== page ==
Myths surrounding immigration and the border crisis

The United Nations has called what the United States has been doing to migrants at the border “a human rights abuse.” Congress has done nothing despite visits to these overcrowded detention centers where malnutrition, sexual abuse, disappearances, and deaths have rampant. The most traumatizing aspect of the process has been family separations where even babies have been separated from their caregivers. Many of these children have disappeared, many more have been abused, and all have been traumatized.

Defendants of these laws say that it is “the law” and the law has been broken by these migrants. That is false. Before getting into the laws, let’s debunk the myths with data.


The biggest problem with our immigration is that our policies and public understanding of immigration is circa 1997 instead of 2019. Consequently, we are ill-prepared to meet the challenges of the current immigration crisis.

From population data and subsequent report by the Bipartisan Policy Center:

You can download the full infographic, “Top 10 Facts About the Immigration Trend,” parts of which are included below.

MYTH 1 The number of migrants is unprecedented. FALSE.

Border crossings are at their lowest levels in decades, and current research estimates more unauthorized immigration is caused by visa overstays than illegal entry.

Foreign population breakdown 1997 vs 2017:

  • 1n 1997, European descent 17% in 1997 substantially declined to 10.3% in 2017. 
  • In 1997, Asians accounted for 26.1%; today, Asians account for 30%.
  • In 1997, Central Americans accounted for 6.3%; today, they are at 8.1%
  • In 1997, South Americans accounted for 5.9% and increased to 7.3%.
U.S. Customs and Border Protection

There has not been major growth in the unauthorized population for many years.

MYTH 2: Those damn Mexicans. FALSE

Today there are more Asians than Mexicans living in the United States. Mexican born population has remained steady for over 20 years, between 27-29%. Mexicans are a smaller percentage of the overall U.S. population than they have been for many years.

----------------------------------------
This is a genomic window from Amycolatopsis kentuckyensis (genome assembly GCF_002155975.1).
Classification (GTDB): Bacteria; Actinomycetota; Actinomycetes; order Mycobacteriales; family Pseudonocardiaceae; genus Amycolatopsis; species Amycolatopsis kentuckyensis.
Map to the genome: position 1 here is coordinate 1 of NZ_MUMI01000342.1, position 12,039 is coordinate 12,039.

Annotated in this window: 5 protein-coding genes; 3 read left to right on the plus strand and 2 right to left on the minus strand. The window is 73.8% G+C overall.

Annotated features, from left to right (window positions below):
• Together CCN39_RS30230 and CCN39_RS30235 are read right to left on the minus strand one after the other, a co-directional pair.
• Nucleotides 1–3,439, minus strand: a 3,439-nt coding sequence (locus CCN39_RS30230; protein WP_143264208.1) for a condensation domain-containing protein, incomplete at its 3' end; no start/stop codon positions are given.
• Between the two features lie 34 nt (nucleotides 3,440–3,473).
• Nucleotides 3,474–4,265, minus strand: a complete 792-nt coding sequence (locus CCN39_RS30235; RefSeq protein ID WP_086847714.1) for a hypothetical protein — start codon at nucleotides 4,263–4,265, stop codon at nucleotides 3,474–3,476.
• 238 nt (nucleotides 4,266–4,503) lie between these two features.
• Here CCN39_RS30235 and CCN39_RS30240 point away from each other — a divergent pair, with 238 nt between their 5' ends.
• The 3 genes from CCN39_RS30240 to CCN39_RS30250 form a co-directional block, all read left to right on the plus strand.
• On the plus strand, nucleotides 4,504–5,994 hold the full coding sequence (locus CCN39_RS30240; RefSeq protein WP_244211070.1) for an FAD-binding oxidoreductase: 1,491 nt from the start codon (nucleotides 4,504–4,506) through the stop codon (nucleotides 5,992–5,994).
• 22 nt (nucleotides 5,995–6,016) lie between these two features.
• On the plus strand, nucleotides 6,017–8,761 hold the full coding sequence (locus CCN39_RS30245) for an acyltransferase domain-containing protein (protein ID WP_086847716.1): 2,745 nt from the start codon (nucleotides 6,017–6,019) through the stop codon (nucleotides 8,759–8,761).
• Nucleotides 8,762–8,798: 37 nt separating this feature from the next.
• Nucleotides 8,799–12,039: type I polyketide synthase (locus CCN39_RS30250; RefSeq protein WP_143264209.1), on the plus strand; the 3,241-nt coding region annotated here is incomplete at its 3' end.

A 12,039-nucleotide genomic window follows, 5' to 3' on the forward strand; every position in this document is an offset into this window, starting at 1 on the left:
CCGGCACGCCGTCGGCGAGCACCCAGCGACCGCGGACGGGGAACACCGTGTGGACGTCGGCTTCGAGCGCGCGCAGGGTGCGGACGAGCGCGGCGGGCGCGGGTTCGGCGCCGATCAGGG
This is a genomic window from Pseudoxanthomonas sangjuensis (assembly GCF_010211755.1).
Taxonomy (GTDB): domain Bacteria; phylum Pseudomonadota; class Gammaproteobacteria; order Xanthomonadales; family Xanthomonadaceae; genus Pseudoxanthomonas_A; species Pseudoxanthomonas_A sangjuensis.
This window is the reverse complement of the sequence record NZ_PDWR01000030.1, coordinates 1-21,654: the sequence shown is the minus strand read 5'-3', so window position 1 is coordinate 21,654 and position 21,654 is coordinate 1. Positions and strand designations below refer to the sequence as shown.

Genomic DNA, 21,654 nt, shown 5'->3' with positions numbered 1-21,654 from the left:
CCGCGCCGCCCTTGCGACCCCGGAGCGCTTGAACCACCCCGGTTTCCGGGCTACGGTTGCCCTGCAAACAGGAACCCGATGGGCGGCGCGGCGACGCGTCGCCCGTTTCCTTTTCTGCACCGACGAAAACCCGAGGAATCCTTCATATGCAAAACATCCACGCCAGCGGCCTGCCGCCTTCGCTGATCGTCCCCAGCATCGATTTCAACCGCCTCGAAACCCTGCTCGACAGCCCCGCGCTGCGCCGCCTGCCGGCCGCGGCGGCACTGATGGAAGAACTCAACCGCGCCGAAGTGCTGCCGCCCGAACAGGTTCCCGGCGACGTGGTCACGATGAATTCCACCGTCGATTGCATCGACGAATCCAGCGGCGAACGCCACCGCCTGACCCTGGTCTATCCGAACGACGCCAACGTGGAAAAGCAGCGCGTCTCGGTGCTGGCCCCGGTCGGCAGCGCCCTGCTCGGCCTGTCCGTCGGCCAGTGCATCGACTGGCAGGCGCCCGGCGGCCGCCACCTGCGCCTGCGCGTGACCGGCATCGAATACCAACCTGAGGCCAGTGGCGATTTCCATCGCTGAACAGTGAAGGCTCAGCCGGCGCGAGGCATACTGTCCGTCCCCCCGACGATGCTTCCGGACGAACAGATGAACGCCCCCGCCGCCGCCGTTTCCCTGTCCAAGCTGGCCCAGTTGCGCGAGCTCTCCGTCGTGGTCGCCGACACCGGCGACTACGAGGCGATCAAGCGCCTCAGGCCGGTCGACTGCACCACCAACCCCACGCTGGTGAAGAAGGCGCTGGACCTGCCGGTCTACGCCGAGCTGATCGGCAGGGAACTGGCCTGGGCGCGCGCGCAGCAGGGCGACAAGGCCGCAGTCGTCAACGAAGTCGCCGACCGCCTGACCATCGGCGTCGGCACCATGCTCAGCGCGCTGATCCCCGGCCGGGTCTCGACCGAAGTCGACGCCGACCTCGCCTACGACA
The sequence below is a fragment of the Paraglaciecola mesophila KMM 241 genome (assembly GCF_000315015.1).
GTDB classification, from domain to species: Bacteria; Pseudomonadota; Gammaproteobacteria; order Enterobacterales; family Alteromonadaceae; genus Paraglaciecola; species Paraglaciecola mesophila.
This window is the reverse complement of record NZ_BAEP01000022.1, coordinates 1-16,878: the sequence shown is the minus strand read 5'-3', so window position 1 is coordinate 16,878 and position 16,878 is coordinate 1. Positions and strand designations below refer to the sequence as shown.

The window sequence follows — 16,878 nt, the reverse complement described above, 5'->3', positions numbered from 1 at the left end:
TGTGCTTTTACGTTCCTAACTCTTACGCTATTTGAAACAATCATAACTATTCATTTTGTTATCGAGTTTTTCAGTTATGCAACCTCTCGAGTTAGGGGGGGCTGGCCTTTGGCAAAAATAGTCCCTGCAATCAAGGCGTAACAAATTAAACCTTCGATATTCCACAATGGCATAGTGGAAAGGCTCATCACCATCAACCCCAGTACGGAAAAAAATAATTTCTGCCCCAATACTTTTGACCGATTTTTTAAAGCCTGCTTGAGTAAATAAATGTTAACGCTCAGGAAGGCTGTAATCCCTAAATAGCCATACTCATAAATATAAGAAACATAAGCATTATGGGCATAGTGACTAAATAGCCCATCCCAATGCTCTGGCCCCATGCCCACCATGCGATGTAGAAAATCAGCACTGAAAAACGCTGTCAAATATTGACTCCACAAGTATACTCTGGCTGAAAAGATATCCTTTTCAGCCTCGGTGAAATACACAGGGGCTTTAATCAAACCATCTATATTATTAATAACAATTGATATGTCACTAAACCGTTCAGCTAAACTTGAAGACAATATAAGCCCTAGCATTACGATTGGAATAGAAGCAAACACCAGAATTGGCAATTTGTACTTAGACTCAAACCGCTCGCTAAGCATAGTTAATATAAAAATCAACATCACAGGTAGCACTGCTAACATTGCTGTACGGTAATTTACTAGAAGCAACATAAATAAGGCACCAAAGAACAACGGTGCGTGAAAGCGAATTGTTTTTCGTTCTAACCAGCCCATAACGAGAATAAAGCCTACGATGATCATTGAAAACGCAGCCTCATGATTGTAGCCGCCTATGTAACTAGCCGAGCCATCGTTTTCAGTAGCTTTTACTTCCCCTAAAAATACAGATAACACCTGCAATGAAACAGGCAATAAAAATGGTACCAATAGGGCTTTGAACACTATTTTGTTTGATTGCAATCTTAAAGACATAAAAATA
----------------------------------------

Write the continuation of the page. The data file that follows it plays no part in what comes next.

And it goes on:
The Pew Research Center has reported extensively on the undocumented population and estimates that there are approximately 11 million undocumented individuals in the United States. The “Northern Triangle” countries—Honduras, Guatemala, and El Salvador—have all consistently increased as shares of the undocumented U.S. population. India has driven the growth in the Asian undocumented U.S. population, as the levels from countries like China and Korea have largely remained constant for the past 15 to 20 years.

The growth in Mexicans’ usage of legal visas (evidenced in the growth of H-2A and H-2B visas), coupled with a major decline in Mexican illegal immigration based on total apprehensions from the US Customs and Border Protection, has changed things dramatically at the border compared with the mid-1990s.

MYTH 3 Illegal immigrants are uneducated. FALSE

Currently, almost half of all immigrants in the United States have more than a high school education. A recent Migration Policy Institute study found that between 2011 and 2015, nearly half of all new immigrants were college graduates. 

Medical neglect by the US Border Patrol causes the death of a migrant teen, Carlos Vasquez